If you want a case in point, I offer up Doctors Merton and Scholes, Nobel laureates in economics, 1997, and principals of Long Term Capital Management. LTCM was a hedge fund founded by the smartest guys in the room. Unfortunately, their model was predicated on some assumptions that turned out not to be true, most importantly one about lack of correlation in various investments. This assumed other people weren’t copycats on what LTCM were doing. Whoops, funny how when the smartest cats in the room seem to have found a burrow of endless mice every other cat starts copying.

    One of the giant market distortions engendered by the rise of Wall Street has been the shortage of scientists, broadly defined: Fewer Americans going to engineering, chemistry, math, statistics, economics (besides finance, that is), etc. Instead, far too many of the best and brightest young people go into finance and investment banking. Something like 20% of the graduating class of Harvard in recent years goes directly to investment banking. That’s right, a 22 year old is managing your money, hoping to retire by 35 or 40 to a house in the Hamptons, another house in Bermuda, and a third one in Tahoe, with a nice trophy wife on his arm, and the surplus of young ladies living in finance capitals are there hoping to be said trophy wife. One of the reasons to chase the Ivy degree so hard was the hope—not unreasonable—that an in would be available for Junior into a hedge fund, Lehman, etc. So this massively distorted the college admissions market, too, making otherwise solid schools seem like poor buys and encouraging many families to run up piles of debt on undergraduate educations, mostly in the hope that Junior would get the right contacts in Duke that he wouldn’t get at, say, Illinois.

    I recall taking real analysis back in the mid ’90s. Hands down the smartest guy in the class was a Cal Tech educated engineer getting a PhD in Finance. Now this was just before the big model finance mania. He’d worked for a big aerospace company but with the defense budgets going down, he realized that his future lay elsewhere. This is, of course, why so many physicists ended up on Wall Street, too. I’m sure he did well but you know, finance doesn’t actually produce anything, whereas airplanes are something. It was getting so bad near the end of my tenure in grad school that I’d see students trying to “stealth” their way into finance by applying to programs in one area but taking finance classes. Getting into an actual PhD finance program was tricky and often costly but most schools will let you take a few courses in another department….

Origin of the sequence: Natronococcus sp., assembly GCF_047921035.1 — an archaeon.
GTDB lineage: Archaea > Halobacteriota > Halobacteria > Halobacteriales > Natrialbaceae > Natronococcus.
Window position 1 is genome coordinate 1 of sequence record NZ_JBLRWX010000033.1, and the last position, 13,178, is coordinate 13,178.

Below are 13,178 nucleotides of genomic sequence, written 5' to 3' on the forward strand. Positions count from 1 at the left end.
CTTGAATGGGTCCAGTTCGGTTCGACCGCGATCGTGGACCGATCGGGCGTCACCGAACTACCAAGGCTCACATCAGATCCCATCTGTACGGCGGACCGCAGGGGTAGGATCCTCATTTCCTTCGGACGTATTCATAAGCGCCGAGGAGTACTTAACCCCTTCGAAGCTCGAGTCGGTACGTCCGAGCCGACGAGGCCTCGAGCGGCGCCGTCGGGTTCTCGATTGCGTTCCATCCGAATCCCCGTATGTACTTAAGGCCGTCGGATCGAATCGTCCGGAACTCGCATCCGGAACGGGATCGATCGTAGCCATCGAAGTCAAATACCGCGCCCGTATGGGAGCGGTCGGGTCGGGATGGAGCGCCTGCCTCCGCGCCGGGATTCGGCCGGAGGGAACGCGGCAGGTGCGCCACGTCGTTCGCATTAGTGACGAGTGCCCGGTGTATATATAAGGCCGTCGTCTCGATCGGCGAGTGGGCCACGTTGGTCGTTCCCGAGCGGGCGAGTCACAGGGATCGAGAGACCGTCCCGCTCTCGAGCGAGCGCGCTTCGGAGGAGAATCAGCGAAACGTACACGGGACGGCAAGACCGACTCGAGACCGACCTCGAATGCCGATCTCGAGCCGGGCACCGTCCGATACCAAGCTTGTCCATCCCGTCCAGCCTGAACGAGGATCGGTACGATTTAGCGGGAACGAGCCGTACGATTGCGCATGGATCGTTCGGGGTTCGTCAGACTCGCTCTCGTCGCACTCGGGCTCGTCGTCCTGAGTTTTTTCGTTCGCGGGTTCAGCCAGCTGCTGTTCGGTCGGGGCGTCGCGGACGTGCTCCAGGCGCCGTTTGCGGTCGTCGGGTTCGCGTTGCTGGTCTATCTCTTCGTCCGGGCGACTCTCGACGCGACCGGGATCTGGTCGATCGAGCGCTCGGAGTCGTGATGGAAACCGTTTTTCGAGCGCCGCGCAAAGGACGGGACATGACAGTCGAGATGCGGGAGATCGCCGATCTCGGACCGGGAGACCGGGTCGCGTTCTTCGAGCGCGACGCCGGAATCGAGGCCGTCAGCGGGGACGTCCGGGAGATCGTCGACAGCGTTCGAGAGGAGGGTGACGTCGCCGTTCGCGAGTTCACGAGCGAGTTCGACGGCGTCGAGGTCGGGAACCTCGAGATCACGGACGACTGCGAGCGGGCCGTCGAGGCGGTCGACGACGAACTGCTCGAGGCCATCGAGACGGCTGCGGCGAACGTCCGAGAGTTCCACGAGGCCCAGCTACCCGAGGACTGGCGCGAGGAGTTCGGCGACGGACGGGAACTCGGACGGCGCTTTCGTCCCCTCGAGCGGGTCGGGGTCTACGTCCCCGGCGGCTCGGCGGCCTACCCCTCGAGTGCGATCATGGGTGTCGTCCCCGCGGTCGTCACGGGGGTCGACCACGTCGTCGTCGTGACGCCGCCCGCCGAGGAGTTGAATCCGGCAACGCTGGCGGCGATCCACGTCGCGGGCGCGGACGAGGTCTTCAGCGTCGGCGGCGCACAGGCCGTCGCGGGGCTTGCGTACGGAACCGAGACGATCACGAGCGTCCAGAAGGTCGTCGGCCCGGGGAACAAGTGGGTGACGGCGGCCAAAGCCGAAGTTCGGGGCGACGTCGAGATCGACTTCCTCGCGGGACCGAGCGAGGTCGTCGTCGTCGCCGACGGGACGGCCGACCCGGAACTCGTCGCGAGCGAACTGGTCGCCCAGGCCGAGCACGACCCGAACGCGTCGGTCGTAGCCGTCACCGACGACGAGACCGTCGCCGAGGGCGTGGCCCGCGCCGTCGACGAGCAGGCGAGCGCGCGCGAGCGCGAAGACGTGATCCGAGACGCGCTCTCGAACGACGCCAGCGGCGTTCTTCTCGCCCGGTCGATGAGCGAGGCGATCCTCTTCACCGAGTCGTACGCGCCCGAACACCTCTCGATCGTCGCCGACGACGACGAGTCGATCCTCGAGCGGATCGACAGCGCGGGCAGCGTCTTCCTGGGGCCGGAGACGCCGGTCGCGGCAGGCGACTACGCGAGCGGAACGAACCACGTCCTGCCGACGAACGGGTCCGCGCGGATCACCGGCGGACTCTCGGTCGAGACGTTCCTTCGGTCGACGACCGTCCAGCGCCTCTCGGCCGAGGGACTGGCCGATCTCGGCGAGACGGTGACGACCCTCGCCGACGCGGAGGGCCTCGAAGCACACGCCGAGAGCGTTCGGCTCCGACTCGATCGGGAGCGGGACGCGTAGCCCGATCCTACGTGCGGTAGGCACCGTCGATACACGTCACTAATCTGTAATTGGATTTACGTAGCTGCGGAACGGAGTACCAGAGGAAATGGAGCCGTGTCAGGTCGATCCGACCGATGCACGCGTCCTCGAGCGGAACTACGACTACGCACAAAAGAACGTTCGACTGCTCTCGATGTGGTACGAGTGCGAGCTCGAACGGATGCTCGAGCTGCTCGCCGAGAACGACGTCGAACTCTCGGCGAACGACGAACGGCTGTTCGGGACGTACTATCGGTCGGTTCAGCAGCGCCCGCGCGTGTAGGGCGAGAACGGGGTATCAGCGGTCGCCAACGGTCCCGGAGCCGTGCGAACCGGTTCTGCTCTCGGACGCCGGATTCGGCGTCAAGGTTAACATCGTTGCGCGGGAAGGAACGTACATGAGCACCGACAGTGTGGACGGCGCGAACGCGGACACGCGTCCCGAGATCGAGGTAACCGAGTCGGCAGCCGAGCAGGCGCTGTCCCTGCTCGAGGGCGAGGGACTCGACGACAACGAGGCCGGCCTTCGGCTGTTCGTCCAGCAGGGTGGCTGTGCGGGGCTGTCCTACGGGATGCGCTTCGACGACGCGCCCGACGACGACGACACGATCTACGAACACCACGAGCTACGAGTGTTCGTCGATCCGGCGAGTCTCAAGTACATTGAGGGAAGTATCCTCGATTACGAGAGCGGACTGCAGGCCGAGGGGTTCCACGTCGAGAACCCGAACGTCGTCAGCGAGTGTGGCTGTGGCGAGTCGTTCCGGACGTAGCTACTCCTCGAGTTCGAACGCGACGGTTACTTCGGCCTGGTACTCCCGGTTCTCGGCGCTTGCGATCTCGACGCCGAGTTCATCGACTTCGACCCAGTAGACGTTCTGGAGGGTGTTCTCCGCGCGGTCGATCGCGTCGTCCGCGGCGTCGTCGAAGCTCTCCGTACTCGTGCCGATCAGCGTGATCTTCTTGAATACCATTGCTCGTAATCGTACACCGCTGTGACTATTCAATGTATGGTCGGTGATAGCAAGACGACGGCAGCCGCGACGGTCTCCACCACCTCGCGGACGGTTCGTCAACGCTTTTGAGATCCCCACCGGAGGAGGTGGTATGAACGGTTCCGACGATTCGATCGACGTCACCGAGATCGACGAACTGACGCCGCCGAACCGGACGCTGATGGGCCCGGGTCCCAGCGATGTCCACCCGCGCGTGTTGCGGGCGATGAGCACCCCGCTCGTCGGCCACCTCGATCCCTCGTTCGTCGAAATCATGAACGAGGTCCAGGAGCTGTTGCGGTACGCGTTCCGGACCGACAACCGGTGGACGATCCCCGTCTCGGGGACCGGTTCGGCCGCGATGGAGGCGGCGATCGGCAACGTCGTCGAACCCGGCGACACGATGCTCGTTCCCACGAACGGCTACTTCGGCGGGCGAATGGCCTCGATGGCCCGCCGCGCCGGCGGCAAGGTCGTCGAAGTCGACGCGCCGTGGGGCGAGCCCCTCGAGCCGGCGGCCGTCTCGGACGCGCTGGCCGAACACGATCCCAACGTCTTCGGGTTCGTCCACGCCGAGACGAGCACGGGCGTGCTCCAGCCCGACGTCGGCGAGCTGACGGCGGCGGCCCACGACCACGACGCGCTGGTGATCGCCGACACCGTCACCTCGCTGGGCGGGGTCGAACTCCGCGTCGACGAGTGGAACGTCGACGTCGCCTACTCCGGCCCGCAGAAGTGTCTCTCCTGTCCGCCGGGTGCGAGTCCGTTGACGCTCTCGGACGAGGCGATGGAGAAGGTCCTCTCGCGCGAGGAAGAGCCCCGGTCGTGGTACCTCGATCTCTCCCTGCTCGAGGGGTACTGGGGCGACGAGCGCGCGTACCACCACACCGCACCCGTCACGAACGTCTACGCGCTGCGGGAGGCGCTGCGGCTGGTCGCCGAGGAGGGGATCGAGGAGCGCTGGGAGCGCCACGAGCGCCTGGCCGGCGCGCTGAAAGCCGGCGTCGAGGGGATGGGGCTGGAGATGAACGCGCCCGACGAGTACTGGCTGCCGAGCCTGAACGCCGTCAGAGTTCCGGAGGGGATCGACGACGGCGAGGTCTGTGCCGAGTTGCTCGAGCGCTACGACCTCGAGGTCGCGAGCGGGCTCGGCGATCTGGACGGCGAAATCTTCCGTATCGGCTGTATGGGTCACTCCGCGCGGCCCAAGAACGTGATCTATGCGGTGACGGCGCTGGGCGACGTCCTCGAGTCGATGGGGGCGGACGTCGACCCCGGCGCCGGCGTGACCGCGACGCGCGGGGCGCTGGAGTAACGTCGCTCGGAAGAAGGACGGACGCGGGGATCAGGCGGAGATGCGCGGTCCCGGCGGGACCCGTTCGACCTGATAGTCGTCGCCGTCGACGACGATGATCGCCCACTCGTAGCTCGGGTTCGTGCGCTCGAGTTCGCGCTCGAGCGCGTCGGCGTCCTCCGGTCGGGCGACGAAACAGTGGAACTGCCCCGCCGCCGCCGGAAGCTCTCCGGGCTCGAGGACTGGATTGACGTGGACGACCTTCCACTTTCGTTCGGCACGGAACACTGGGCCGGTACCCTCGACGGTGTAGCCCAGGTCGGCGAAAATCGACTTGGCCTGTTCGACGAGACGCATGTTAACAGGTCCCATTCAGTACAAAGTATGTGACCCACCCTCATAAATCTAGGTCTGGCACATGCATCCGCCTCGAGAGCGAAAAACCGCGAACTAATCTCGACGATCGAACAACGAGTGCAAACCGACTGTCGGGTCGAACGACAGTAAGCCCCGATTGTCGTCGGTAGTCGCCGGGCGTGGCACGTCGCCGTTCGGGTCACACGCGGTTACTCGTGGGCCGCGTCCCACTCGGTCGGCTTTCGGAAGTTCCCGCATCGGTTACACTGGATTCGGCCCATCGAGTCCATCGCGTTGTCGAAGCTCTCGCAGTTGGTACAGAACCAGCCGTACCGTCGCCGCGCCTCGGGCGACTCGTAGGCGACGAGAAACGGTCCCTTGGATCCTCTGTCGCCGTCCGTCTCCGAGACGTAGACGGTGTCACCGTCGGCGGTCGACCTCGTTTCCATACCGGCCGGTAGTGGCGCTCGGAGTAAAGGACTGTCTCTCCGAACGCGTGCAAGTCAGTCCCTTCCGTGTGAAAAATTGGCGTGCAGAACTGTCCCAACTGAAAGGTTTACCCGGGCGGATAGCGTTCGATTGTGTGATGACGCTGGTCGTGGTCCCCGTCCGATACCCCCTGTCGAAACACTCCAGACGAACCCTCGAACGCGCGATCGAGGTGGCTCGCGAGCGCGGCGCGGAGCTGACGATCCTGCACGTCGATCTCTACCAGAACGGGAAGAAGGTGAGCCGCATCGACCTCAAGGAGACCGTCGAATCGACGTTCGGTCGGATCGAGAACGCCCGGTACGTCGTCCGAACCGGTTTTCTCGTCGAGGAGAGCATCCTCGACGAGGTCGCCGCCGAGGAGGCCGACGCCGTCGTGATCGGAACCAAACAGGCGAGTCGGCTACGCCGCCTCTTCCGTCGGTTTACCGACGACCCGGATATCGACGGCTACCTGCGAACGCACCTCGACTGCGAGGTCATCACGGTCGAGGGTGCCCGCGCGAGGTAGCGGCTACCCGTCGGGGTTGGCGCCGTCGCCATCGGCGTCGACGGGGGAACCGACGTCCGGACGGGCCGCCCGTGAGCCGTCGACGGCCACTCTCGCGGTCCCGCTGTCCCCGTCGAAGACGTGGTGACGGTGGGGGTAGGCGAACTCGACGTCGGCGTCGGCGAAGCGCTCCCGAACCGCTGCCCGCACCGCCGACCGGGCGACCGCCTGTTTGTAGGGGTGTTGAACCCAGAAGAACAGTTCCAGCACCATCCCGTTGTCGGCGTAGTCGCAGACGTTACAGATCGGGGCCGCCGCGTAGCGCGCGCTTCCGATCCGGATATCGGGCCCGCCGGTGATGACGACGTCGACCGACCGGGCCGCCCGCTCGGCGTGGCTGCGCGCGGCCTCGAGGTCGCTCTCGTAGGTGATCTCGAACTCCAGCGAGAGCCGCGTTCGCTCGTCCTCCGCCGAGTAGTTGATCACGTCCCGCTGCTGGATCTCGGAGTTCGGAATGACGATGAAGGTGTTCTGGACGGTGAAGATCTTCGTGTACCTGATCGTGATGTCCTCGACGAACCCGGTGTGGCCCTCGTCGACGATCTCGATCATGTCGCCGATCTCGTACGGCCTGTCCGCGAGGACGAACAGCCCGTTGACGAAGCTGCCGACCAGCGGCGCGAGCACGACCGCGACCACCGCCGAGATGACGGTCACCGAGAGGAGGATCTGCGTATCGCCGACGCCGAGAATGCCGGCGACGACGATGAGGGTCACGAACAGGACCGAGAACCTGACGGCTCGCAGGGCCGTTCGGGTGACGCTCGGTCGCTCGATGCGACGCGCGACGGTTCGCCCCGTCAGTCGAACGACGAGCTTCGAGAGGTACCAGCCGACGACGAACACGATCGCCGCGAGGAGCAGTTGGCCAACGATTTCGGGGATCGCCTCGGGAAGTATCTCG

So if there is a silver lining, I hope it is this: Smart kids with math skilz considering careers in finance, please come back. The rest of the world needs you to help deal with things like, oh, climate change, looming mass extinctions, energy shortages, world hunger, transit and infrastructure, finding productive things to do now that we won’t make piles of dough on houses nobody wants, to say nothing of good old “basic science.”

    As for the Ivy league liberal arts major turned investment banker who ran my admittedly modest portfolio into the ground with $200K in student loans breathing down his neck… thanks but I don’t want aioli, arugula, sprouts, grape tomatoes or olive tapenade, I’ll enjoy my schadenfreude plain and unadulterated.

    For further reading:

    • Niall Ferguson, The Ascent of Money. Excellent and very lucid writing. I read this on a plane to Vegas (for business!), which seemed appropriate.
    • Nassim Nicholas Taleb, The Black Swan. Rather more personal pique than is really necessary and some excessively broad statements, but generally he’s right on, particularly about the excessive faith in the Gaussian error distribution when modeling extreme events, the so-called “tail risk” being too low. We’ve seen this in other areas as well.
    • Any others?

The LA times is flabbergasted that amongst large numbers of entries in a database:

  1. There are similar entries